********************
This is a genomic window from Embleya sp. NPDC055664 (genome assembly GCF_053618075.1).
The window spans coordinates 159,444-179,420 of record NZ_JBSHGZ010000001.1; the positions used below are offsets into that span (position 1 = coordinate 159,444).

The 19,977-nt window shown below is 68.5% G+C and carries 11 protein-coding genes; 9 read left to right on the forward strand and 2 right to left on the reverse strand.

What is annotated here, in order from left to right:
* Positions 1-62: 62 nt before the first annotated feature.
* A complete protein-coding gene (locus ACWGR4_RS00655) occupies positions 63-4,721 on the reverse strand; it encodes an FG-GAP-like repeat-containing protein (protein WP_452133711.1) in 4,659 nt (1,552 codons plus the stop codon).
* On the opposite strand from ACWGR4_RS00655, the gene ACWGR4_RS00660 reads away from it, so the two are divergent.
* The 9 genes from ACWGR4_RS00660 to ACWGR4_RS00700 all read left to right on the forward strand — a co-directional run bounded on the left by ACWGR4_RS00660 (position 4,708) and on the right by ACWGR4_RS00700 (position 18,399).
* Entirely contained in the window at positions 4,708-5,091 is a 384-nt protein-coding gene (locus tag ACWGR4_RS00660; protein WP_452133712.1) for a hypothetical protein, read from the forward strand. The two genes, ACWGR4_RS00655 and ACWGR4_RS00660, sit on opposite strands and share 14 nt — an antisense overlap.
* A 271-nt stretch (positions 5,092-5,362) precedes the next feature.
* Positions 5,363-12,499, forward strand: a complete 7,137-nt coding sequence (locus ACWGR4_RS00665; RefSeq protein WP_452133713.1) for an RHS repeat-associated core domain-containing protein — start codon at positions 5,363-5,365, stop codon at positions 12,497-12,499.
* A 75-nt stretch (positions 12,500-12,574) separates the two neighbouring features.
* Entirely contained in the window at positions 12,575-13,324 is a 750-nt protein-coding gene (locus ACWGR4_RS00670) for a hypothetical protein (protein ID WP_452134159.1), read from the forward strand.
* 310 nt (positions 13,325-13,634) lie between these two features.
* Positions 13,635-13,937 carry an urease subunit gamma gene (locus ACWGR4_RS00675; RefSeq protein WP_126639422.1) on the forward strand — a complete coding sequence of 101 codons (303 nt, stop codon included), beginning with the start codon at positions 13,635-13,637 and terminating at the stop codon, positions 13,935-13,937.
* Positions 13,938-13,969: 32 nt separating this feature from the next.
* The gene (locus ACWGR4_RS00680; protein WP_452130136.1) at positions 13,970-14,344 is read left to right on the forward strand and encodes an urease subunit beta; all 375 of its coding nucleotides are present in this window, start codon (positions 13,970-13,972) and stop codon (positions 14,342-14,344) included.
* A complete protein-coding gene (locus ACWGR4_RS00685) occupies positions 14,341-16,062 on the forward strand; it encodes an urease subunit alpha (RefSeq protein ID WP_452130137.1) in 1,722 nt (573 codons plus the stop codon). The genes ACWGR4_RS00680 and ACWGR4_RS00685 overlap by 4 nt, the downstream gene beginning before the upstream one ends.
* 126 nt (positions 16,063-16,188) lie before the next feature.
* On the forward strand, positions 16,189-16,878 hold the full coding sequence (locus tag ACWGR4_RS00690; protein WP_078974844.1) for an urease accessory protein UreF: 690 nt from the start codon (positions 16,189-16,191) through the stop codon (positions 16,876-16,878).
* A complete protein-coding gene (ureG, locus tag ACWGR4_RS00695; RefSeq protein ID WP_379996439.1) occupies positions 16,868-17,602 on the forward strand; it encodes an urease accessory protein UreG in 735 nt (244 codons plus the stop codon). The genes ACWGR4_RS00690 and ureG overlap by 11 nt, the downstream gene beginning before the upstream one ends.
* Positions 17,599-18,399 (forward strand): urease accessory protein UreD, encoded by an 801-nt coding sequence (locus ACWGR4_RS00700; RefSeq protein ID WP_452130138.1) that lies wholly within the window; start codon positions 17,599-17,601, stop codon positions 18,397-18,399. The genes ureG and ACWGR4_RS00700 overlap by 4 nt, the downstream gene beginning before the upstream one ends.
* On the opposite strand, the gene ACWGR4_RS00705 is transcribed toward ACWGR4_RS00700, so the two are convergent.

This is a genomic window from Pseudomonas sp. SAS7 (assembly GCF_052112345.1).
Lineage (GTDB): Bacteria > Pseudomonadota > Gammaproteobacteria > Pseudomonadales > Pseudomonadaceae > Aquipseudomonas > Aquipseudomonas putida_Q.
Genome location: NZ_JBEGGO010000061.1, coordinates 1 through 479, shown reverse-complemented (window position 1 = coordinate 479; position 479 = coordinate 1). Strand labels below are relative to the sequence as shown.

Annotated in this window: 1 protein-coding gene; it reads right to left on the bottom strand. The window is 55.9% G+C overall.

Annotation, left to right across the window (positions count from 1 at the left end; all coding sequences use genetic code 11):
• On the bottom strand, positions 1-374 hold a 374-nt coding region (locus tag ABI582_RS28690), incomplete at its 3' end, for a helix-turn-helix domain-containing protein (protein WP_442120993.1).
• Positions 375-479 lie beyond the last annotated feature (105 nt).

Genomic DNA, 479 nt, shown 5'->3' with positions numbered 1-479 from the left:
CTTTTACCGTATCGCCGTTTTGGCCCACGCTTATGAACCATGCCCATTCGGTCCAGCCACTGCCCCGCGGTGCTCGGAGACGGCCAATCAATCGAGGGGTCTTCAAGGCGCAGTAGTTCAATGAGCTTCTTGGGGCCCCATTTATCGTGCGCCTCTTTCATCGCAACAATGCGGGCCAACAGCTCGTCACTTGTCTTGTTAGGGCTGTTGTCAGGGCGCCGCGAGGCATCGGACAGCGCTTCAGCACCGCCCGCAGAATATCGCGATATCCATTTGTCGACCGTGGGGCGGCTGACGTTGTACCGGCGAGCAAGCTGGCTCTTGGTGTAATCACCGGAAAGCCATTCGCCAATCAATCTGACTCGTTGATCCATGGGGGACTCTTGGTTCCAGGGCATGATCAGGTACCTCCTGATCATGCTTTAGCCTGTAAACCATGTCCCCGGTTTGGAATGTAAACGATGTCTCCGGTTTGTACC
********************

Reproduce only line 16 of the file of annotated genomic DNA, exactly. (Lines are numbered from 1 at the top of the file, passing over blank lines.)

* Positions 13,938-13,969: 32 nt separating this feature from the next.